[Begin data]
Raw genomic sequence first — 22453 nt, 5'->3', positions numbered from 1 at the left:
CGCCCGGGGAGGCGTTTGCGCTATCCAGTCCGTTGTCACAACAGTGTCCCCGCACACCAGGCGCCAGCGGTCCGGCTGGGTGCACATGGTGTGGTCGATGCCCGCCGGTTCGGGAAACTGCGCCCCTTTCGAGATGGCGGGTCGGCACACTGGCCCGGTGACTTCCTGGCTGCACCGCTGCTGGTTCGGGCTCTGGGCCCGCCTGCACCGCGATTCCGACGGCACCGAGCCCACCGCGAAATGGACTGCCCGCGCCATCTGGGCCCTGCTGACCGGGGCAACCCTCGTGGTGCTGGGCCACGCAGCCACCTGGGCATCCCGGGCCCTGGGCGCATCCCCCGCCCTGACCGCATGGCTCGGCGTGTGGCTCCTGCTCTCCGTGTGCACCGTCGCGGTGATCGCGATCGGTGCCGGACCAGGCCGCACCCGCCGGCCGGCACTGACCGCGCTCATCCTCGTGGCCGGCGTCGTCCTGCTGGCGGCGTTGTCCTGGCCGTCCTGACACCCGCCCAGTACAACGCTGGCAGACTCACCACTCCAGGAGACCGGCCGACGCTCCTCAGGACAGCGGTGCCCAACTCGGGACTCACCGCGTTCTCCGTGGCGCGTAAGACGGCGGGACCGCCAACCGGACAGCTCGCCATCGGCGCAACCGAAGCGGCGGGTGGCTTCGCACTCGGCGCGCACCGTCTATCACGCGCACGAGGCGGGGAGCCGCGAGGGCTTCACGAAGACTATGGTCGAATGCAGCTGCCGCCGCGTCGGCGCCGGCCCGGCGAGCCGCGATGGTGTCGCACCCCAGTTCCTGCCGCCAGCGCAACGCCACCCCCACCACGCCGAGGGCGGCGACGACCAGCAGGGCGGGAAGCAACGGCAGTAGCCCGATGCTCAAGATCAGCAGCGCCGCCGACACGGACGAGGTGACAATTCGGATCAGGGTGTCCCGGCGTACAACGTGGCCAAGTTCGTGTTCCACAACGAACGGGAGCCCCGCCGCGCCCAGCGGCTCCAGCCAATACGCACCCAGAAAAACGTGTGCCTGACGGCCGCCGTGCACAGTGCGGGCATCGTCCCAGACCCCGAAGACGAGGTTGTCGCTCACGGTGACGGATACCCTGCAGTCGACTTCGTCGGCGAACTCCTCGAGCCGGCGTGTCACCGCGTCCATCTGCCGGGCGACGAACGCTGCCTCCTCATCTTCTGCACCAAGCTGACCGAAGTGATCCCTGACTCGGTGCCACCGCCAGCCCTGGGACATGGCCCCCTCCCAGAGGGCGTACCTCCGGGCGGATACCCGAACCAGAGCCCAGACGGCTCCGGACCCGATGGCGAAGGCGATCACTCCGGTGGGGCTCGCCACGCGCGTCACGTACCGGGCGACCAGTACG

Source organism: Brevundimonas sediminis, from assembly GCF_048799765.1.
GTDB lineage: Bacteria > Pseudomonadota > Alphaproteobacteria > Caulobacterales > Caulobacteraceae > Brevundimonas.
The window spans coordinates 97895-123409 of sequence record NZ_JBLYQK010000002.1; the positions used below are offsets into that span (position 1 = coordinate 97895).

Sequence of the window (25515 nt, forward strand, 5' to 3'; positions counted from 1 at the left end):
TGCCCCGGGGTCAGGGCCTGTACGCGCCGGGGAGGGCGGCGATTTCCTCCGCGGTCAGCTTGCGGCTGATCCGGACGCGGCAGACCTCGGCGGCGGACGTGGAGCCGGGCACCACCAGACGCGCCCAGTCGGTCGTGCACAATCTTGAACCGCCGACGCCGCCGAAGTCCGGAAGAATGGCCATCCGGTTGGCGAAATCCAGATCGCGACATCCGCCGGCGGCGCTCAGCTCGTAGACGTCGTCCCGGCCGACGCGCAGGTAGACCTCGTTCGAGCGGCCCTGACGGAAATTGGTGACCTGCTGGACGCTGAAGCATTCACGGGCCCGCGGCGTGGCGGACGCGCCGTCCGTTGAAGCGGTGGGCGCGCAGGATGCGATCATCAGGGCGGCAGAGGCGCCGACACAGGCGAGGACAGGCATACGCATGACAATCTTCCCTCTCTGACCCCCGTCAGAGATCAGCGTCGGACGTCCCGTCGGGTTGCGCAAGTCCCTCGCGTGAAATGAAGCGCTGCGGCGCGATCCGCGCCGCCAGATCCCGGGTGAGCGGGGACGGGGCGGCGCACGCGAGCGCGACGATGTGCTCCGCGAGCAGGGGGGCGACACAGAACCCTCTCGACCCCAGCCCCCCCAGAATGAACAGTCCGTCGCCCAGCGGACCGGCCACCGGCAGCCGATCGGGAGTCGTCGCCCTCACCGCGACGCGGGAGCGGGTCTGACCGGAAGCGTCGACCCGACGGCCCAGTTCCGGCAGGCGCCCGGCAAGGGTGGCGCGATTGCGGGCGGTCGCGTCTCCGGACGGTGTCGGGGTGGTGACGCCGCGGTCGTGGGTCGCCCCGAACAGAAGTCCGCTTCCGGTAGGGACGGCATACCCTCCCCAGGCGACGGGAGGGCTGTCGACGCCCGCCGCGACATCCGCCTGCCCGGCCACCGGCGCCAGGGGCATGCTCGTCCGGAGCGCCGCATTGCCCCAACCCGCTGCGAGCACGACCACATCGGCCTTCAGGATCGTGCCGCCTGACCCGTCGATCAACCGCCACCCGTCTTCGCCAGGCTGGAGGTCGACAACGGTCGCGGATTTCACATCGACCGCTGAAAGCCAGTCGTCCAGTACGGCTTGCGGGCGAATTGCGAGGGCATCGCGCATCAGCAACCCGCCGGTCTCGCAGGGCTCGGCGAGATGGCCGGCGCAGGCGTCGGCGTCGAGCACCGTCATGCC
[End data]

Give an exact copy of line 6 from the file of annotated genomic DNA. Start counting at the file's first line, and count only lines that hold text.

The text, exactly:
Sequence of the window (25515 nt, forward strand, 5' to 3'; positions counted from 1 at the left end):